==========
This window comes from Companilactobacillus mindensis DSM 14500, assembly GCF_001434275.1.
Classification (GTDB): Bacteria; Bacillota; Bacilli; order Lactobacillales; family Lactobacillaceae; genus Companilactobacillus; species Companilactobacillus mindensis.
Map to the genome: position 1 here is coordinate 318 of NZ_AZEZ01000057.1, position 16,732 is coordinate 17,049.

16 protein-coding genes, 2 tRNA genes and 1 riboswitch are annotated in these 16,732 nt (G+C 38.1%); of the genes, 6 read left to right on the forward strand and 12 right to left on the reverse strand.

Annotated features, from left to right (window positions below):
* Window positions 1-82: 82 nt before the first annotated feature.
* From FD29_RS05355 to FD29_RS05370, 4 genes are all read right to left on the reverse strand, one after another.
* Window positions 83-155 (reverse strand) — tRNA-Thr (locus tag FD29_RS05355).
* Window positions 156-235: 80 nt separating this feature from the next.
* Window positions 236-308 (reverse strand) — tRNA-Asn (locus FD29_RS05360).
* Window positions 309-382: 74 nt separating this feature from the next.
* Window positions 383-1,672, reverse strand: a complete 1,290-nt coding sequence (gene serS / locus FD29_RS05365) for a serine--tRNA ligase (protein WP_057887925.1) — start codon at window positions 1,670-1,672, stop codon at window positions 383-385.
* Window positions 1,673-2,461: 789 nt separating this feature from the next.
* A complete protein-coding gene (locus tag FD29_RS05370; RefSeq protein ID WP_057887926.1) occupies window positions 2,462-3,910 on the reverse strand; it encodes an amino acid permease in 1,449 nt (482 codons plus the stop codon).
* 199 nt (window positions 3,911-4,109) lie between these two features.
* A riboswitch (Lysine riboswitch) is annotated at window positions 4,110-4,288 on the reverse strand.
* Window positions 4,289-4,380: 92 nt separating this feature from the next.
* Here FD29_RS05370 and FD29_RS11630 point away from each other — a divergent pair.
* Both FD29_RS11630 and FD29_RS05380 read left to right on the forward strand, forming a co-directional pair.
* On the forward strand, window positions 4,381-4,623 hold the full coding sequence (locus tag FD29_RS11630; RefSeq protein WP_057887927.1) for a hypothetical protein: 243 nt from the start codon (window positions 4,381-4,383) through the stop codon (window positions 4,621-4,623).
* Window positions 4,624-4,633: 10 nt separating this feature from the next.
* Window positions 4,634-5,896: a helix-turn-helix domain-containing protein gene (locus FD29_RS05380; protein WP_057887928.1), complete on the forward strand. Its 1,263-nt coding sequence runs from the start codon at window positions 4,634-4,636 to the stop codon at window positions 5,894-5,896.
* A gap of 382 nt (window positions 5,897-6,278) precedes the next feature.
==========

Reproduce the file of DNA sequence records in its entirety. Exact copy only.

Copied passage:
This window comes from Companilactobacillus mindensis DSM 14500, assembly GCF_001434275.1.
Classification (GTDB): Bacteria; Bacillota; Bacilli; order Lactobacillales; family Lactobacillaceae; genus Companilactobacillus; species Companilactobacillus mindensis.
Map to the genome: position 1 here is coordinate 318 of NZ_AZEZ01000057.1, position 16,732 is coordinate 17,049.

16 protein-coding genes, 2 tRNA genes and 1 riboswitch are annotated in these 16,732 nt (G+C 38.1%); of the genes, 6 read left to right on the forward strand and 12 right to left on the reverse strand.

Annotated features, from left to right (window positions below):
* Window positions 1-82: 82 nt before the first annotated feature.
* From FD29_RS05355 to FD29_RS05370, 4 genes are all read right to left on the reverse strand, one after another.
* Window positions 83-155 (reverse strand) — tRNA-Thr (locus tag FD29_RS05355).
* Window positions 156-235: 80 nt separating this feature from the next.
* Window positions 236-308 (reverse strand) — tRNA-Asn (locus FD29_RS05360).
* Window positions 309-382: 74 nt separating this feature from the next.
* Window positions 383-1,672, reverse strand: a complete 1,290-nt coding sequence (gene serS / locus FD29_RS05365) for a serine--tRNA ligase (protein WP_057887925.1) — start codon at window positions 1,670-1,672, stop codon at window positions 383-385.
* Window positions 1,673-2,461: 789 nt separating this feature from the next.
* A complete protein-coding gene (locus tag FD29_RS05370; RefSeq protein ID WP_057887926.1) occupies window positions 2,462-3,910 on the reverse strand; it encodes an amino acid permease in 1,449 nt (482 codons plus the stop codon).
* 199 nt (window positions 3,911-4,109) lie between these two features.
* A riboswitch (Lysine riboswitch) is annotated at window positions 4,110-4,288 on the reverse strand.
* Window positions 4,289-4,380: 92 nt separating this feature from the next.
* Here FD29_RS05370 and FD29_RS11630 point away from each other — a divergent pair.
* Both FD29_RS11630 and FD29_RS05380 read left to right on the forward strand, forming a co-directional pair.
* On the forward strand, window positions 4,381-4,623 hold the full coding sequence (locus tag FD29_RS11630; RefSeq protein WP_057887927.1) for a hypothetical protein: 243 nt from the start codon (window positions 4,381-4,383) through the stop codon (window positions 4,621-4,623).
* Window positions 4,624-4,633: 10 nt separating this feature from the next.
* Window positions 4,634-5,896: a helix-turn-helix domain-containing protein gene (locus FD29_RS05380; protein WP_057887928.1), complete on the forward strand. Its 1,263-nt coding sequence runs from the start codon at window positions 4,634-4,636 to the stop codon at window positions 5,894-5,896.
* A gap of 382 nt (window positions 5,897-6,278) precedes the next feature.